Owner's Equity Journal Entry
(Capital Investment)


Previous lesson: Debits and Credits: What They Really Mean 
Next lesson: Bank Loan Journal Entry


Welcome to our tutorial on the journal entry for owner's equity, where we're going to go through the previous example with our sample business, George's Catering, and see what the debit and credit entries need to be.


Owner's Equity Journal Entry Example

Here is our previous equity example:

a) George decides to start a catering business and invests $15,000 of his personal funds into the bank account of the business.

To work out the double entry we're going to first review how this transaction would affect our basic accounting equation:

Remember, the investment of assets in a business by the owner or owners is called capital.

The owner’s stake in the business (owner’s equity) increases when he invests assets in the business, because it is his assets.

George’s Catering now consists of assets (cash) of $15,000, and the owner owns all $15,000 of these assets.


Assets (money) increase from $0 to $15,000.

On what side do assets increase?

The debit side (left). So, assets are debited.

The owner’s equity (capital) also increases.

On what side does the owner’s equity increase? The credit side (right).

So, the owner’s equity, and specifically the account called "capital," is credited.


The owner's equity journal entry is thus:

The Dr, as shown above, stands for debere, a Latin word meaning "to owe", and from which we get the term debit.

The Cr above stands for credere, a Latin word meaning "to trust", and from which we get the term credit.

Those are the origins of the words Debit and Credit.

By the way, feel free to return to our summary of debits and credits if you forgot which accounts get debited and which ones get credited.

Reminder: the entry of a debit and a credit is what is known in accounting as the double-entry system.

Double entry literally means two entries.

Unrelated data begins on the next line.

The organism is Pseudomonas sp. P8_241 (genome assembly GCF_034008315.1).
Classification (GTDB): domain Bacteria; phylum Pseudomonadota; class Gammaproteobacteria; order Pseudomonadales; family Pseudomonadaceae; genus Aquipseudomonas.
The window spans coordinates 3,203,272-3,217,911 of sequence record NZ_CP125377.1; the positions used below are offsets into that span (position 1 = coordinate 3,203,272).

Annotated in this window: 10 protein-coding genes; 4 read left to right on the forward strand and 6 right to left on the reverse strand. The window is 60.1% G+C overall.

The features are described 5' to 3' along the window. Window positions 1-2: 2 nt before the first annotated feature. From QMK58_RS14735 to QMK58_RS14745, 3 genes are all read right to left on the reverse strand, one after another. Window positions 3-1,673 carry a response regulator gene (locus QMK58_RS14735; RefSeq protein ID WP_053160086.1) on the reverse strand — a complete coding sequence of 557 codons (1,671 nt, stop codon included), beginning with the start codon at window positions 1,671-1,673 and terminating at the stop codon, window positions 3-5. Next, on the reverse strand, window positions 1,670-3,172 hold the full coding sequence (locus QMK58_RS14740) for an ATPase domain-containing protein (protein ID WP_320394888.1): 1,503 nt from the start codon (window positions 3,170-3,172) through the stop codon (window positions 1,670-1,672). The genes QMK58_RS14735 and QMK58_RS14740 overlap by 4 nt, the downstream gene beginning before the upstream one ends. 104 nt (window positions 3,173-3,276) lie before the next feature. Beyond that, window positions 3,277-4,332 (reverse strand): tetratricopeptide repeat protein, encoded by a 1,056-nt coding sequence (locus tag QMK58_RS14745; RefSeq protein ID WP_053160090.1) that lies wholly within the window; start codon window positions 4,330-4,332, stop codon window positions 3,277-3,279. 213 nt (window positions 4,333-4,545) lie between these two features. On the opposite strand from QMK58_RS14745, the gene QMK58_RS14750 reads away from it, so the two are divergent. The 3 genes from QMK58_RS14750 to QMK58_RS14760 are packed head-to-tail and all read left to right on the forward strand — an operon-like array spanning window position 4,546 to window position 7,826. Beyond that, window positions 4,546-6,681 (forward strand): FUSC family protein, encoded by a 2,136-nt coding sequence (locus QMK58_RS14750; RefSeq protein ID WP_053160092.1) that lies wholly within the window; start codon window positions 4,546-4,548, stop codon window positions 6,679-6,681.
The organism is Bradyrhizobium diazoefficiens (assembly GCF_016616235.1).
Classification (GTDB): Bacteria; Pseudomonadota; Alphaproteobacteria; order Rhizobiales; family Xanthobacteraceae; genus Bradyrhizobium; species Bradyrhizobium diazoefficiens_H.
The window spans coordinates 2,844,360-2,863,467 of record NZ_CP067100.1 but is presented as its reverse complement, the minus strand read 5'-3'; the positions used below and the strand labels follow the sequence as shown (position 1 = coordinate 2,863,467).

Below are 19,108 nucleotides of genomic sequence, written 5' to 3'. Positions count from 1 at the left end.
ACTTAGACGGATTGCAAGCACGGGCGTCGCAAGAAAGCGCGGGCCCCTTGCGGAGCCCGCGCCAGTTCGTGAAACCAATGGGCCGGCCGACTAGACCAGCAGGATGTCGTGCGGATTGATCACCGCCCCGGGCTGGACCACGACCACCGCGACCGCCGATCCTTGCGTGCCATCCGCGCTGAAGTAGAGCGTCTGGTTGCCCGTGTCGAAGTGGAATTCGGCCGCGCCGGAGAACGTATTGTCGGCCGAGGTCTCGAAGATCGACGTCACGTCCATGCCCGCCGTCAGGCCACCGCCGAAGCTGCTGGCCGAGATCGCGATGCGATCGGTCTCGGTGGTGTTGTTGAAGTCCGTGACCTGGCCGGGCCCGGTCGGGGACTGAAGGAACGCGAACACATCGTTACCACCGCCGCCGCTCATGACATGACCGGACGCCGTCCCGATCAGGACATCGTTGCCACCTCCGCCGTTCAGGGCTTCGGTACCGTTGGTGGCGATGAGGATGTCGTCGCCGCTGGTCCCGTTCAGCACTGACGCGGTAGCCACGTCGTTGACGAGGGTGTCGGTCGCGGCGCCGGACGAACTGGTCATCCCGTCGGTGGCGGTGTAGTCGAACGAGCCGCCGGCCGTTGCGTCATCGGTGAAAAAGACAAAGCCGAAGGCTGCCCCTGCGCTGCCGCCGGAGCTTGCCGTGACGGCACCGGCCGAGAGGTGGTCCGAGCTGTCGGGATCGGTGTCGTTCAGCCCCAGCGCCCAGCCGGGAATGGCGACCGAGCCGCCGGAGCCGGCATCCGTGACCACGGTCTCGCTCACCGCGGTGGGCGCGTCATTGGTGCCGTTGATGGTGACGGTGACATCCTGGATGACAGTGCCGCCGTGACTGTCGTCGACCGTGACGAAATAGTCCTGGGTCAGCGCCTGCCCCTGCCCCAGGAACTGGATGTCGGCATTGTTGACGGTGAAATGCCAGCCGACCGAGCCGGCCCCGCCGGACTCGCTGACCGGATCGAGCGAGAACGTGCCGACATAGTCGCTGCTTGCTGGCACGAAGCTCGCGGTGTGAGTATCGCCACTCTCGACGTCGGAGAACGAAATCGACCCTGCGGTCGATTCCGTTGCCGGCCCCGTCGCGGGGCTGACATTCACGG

The double-entry system means that, for each transaction, two entries are made by the accountant. These two entries enable us to show that the total assets of the business belong to the people you owe money to (liabilities) and to the owner himself (owner’s equity).

The two entries ensure that the two sides of this equation always balance.

The double-entry system, and accounting as a whole, is all based on the equation above.


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Did that journal entry make sense? If so, move ahead to our next lesson, where we'll tackle the journal entry for a bank loan.



Return from Owner's Equity Journal Entry to Double Entry Accounting 

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Previous lesson: Debits and Credits: What They Really Mean 
Next lesson: Bank Loan Journal Entry



Questions Relating to This Lesson

Click below to see questions and exercises on this same topic from other visitors to this page... (if there is no published solution to the question/exercise, then try and solve it yourself)

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If Ram started a business with Rs. 50,000 in the name of Ram's optical house. (Rs. = Rupees = Indian currency)

T-accounts: Entry for Complex Capital Investment 
Q:Owner invested PHp (Philippine Pesos) 500,000 cash along with computer equipment that had a market value of php. 120,000 two years ago but was now worth …


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